The Deloitte cost-of-delivery report undertaken in 2016 showed that universities spent 85 per cent of their total funds for bachelor level courses on teaching and learning in 2015, compared to the 2011 base funding review which found that 94 per cent of base funding for bachelor level courses was spent on teaching and learning. These findings suggest it is reasonable to expect some of these efficiencies should be shared with the government. Effectively, costs per student for teaching and learning have increased by 9.5 per cent since 2010, while revenue per student has risen by 15 per cent over that time. This efficiency dividend equates on average to 2.8 per cent of base funding for teaching and research. When last in government, Labor proposed its own efficiency dividend of 3.25 per cent, but you don't hear anything at all about that from the other side. Then Prime Minister Julia Gillard said on 16 April 2013:

… the number of places has grown, but funding has also gone up per student place.

Money to universities is still going to grow. We've got universities on a growth path.

What we are asking them to do is for one year to accept a two per cent efficiency dividend, and in the second year a 1.25 per cent efficiency dividend.

That means their money would still grow, it just wouldn't grow as fast as they'd obviously wanted …

Once again, you don't hear any of that from the other side. In opposition, Labor is playing politics. I'm sure that won't come as a surprise to anybody who's been around this place long enough. And they are using delaying tactics when they well know what we are proposing is fair, reasonable and necessary.

HELP is here to stay. The Australian government remains committed to a system of higher education that is affordable for individuals but it must be affordable for the country. Australia has one of the most generous student loan schemes in the world. The Higher Education Loans Program is one that will see young people go to university and pay no up-front fees. We will keep that loan system in place. There will be no up-front student fees. The system of student loans will be protected. Students will only have to pay their loans back when they are earning a high enough income. No eligible domestic student has to pay up-front fees, because they are able to borrow from the government to meet their share of the cost of study. No real rate of interest is charged on their loan. The government effectively absorbs this cost.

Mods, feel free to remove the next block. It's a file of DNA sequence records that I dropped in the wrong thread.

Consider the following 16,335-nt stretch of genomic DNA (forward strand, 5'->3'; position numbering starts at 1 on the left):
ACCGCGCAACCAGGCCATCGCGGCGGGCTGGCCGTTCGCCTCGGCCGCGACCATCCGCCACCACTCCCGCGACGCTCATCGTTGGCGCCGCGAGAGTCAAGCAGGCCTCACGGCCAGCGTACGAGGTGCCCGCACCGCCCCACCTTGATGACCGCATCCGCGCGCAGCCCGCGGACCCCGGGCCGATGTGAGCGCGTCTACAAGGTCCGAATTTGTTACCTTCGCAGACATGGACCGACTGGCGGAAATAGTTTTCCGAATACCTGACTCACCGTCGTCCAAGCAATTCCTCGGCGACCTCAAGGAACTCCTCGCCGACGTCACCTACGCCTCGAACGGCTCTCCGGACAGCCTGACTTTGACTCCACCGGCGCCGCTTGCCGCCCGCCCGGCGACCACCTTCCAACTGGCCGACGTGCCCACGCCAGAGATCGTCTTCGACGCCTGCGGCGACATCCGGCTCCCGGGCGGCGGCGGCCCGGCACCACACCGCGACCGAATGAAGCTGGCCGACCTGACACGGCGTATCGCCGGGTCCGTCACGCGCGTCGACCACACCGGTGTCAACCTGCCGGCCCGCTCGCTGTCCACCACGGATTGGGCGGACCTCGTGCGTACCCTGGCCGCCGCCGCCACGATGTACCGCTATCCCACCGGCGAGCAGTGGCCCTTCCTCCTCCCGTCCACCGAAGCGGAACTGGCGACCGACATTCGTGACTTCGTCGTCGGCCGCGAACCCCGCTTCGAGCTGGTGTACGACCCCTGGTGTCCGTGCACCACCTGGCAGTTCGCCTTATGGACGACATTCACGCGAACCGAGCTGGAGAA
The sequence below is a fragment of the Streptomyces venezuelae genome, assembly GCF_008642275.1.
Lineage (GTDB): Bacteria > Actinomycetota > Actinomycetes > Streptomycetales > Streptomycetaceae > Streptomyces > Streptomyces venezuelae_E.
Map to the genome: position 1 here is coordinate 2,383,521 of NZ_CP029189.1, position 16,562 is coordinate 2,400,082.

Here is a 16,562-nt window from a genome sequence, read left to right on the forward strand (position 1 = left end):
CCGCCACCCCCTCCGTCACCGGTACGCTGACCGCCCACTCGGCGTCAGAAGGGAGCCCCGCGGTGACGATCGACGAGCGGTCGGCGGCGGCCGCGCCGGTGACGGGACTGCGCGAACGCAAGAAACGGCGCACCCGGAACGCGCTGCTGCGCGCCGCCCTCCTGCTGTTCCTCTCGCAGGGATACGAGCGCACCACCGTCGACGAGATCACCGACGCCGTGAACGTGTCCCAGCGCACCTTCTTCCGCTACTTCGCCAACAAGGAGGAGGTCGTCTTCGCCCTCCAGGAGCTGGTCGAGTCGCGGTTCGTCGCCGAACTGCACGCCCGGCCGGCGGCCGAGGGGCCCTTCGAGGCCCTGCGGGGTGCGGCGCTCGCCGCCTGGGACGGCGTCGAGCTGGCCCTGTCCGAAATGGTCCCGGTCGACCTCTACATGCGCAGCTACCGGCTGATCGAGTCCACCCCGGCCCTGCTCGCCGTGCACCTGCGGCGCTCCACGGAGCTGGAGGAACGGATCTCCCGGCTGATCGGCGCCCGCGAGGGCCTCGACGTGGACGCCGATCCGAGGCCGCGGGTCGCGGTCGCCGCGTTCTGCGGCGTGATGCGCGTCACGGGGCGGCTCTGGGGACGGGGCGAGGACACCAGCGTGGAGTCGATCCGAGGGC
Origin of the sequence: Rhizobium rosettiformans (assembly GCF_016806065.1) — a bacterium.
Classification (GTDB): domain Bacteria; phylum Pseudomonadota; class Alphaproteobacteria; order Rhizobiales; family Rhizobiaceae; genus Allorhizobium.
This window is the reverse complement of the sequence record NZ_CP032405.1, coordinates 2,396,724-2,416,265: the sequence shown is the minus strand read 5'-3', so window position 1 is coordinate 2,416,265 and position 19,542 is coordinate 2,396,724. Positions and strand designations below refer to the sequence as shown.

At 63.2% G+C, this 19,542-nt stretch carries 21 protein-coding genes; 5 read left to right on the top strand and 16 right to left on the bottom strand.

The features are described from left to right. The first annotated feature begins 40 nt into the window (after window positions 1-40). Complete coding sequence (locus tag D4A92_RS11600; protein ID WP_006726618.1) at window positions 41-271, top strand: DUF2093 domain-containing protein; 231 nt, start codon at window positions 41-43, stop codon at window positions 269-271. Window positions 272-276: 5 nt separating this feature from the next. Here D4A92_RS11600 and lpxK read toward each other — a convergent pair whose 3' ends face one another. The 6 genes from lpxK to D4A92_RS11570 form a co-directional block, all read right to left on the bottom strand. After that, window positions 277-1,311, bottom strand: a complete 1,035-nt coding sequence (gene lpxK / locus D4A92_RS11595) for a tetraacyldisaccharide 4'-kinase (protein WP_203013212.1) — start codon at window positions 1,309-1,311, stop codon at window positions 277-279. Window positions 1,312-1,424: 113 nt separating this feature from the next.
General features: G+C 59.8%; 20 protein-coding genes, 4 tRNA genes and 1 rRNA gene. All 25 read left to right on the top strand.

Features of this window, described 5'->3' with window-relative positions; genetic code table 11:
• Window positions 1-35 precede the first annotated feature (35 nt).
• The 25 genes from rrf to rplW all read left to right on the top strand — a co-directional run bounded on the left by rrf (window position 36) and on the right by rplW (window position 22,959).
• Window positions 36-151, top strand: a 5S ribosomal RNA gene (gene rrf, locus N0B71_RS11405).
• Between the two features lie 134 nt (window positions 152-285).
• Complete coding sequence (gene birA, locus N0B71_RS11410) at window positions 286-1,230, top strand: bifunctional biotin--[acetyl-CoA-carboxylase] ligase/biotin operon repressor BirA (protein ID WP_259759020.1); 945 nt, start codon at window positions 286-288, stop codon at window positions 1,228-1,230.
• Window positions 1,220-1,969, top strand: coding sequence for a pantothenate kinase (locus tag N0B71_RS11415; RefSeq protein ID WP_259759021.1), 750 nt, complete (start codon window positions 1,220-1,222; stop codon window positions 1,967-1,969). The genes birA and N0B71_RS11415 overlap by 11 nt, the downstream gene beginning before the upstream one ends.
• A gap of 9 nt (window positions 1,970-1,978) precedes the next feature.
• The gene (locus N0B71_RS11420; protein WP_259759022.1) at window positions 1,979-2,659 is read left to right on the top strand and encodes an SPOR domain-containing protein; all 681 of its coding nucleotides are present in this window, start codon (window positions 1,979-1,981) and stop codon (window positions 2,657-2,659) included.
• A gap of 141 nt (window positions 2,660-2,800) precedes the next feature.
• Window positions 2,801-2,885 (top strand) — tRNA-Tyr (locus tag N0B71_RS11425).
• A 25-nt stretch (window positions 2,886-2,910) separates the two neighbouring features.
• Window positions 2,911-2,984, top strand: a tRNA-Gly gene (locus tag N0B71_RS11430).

Australia's HELP scheme, which provides assistance for young people and old people to get into university to improve their education, is the envy of the world. It means that anyone who has the ability and motivation to participate in higher education is not prevented from doing so because of the need to pay their tuition fees up-front. We will improve the sustainability of the HELP scheme by introducing new HELP repayment thresholds and rates for all current and future HELP debtors from 1 July 2018. The proposal to index HELP repayment thresholds at CPI will maintain the value of thresholds in real terms, as the thresholds will increase in line with the cost of living, rather than wages. With average weekly earnings typically being higher than CPI, indexation by CPI will slow the growth of repayment thresholds and ensure they remain appropriate when compared to an individual's capacity to repay.

I'll finish off by saying that this government is absolutely 100 per cent committed to providing an effective, world-class higher education university scheme for all Australians, no matter what their socioeconomic background is. (Time expired)